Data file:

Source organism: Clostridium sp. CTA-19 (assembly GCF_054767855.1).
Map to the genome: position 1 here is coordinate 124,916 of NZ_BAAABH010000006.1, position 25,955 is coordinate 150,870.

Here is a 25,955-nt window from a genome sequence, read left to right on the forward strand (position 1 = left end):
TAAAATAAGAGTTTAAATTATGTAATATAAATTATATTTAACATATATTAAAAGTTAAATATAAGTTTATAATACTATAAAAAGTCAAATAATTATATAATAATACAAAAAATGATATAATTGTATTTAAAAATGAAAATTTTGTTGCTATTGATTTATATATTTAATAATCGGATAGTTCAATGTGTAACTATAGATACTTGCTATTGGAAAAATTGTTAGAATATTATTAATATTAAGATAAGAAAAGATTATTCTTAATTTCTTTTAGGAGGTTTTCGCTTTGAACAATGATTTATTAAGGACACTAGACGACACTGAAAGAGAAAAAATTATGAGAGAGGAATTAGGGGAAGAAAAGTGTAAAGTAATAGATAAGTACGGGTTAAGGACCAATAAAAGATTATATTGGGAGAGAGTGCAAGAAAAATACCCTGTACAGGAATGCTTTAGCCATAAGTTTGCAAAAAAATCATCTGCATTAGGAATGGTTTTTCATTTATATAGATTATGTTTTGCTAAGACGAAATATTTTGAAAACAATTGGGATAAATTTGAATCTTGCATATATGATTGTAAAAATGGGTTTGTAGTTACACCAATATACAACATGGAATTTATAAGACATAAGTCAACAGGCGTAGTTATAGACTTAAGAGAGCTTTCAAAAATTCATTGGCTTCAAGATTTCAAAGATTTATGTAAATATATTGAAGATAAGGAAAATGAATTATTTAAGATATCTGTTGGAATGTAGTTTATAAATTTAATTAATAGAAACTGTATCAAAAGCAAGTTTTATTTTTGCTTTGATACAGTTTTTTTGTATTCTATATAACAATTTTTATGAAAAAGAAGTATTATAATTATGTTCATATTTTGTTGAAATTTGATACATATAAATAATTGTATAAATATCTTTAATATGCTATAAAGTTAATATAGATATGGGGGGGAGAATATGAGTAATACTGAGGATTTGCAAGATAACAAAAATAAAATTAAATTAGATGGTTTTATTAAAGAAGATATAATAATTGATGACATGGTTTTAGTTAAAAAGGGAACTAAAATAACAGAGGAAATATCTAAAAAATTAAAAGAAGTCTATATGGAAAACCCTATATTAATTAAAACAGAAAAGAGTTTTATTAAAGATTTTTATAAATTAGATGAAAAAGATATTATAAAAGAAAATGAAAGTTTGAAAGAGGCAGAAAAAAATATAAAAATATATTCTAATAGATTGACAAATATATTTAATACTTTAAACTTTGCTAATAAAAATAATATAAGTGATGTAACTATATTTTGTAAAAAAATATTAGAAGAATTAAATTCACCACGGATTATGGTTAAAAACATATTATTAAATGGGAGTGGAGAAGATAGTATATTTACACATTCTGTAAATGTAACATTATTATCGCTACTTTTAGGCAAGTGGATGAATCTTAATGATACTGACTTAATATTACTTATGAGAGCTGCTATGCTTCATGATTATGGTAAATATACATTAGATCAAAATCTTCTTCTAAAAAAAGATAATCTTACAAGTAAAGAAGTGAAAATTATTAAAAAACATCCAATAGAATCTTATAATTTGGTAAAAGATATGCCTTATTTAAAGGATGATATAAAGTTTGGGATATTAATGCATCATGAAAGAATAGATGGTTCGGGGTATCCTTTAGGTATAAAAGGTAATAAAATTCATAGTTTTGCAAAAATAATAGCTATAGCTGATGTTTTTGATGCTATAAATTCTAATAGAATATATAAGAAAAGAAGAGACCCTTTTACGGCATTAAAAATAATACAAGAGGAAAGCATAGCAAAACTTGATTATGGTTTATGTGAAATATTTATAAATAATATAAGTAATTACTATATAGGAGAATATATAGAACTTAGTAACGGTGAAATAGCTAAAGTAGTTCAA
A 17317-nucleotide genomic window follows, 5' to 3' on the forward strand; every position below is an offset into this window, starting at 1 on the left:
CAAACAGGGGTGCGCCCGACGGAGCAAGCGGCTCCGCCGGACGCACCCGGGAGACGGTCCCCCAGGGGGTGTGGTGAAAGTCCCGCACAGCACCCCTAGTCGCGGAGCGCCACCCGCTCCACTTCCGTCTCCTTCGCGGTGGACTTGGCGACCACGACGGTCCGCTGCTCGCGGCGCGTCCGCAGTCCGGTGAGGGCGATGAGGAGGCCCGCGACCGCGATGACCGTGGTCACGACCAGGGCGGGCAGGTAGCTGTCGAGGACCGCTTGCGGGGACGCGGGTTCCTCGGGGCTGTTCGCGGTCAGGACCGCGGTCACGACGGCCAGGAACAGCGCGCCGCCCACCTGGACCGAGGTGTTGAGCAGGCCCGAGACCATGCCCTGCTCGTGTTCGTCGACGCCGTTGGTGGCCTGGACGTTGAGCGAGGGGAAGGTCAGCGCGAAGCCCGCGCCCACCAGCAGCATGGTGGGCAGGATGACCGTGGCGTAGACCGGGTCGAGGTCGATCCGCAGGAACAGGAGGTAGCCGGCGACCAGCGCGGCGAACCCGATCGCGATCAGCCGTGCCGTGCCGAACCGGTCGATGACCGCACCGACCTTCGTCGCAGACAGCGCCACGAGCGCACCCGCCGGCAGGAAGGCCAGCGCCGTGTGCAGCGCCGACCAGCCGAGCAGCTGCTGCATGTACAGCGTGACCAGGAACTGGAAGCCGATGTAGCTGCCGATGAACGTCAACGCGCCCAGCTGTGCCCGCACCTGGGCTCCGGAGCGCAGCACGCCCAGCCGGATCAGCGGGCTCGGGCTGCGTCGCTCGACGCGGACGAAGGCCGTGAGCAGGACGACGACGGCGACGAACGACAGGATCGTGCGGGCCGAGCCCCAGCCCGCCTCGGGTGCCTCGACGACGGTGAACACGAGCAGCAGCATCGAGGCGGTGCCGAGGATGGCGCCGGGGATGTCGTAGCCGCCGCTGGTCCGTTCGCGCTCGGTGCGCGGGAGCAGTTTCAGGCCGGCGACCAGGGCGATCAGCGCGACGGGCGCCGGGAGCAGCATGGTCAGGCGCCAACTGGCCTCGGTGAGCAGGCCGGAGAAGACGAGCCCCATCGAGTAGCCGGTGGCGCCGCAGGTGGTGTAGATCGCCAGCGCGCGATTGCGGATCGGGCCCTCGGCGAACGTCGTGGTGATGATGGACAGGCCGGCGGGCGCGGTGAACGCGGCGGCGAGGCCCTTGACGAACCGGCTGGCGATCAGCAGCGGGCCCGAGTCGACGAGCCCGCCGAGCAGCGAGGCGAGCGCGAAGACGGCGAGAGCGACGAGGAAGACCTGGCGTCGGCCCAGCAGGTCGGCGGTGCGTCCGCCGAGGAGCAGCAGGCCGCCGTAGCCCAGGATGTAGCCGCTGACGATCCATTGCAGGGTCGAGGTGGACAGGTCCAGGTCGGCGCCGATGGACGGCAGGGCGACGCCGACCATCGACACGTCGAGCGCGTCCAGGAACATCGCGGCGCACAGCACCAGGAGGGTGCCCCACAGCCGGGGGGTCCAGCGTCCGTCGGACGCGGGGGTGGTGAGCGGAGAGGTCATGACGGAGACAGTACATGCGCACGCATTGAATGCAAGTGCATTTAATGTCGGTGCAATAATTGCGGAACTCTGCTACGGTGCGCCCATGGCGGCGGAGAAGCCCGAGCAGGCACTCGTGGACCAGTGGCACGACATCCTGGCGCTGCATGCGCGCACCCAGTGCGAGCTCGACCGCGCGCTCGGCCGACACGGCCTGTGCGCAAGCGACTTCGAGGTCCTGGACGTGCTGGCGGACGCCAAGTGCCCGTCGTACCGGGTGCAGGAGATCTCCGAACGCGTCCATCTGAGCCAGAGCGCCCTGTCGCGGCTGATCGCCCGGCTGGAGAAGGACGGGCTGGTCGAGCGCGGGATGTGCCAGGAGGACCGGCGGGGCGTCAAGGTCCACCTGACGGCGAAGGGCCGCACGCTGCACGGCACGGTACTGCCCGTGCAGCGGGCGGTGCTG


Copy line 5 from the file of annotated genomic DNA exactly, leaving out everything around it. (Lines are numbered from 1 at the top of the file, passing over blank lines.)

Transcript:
A 17317-nucleotide genomic window follows, 5' to 3' on the forward strand; every position below is an offset into this window, starting at 1 on the left: